“That one probably got the most political attention, and it was very controversial,” Rivero said. Matthews didn’t end up playing that week, due a hamstring injury. Still, “the shoe had made its mark even before the game started,” he said.
An advocating addition to a uniform
Athletes are restricted in what they can wear on the court or field. But their shoes can be an exception.
“The only way that most guys in the league can get away with expressing themselves is their footwear,” said Rachel Johnson, a stylist who’s worked with some of the NBA’s biggest stars, including LeBron James, Chris Paul and Amar’e Stoudemire. Sneakers, she said, are, “the smartest and most innovative way that they can express themselves without getting fined.”
While the NFL has traditionally had strict guidelines about cleats, down to the color of the laces, rules have loosened. In 2016, a half dozen players wore red, white, and blue cleats for the 15th anniversary of 9/11, and none of them were fined, and last year, personalized cleats were allowed for pre-game. The NBA has also relaxed its shoe rules. While the league once required players to match their teammates, athletes are now allowed to mix and match from their team’s color palette and wear special colors for events and holidays. It’s allowed athletes greater expression, and opened the way for shoes with political or social messages.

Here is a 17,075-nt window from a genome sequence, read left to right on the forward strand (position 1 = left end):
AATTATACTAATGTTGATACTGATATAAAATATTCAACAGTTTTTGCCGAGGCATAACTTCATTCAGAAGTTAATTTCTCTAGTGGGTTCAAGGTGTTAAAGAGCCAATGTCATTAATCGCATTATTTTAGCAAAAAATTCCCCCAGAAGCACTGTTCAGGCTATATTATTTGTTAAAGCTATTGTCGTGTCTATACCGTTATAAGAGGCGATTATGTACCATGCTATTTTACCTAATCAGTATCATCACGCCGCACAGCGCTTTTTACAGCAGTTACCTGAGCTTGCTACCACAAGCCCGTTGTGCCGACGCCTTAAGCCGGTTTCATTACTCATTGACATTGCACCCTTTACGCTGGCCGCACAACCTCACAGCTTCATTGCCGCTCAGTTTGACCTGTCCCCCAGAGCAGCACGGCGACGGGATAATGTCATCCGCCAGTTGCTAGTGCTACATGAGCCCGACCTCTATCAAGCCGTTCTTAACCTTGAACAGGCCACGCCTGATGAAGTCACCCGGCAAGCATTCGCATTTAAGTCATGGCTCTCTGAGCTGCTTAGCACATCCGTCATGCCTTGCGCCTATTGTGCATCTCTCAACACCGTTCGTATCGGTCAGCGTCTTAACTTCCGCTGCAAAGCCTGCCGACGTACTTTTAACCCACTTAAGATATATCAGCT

Curry’s first Obama sneaker came just days into Trump’s time in office, on MLK Day 2017. It was a Curry 3 with a presidential seal on the tongue, Obama’s signature on the sole, along with the phrase “Back2Back” a reference to Curry’s back-to-back MVP titles and Obama’s back-to-back electoral college victories.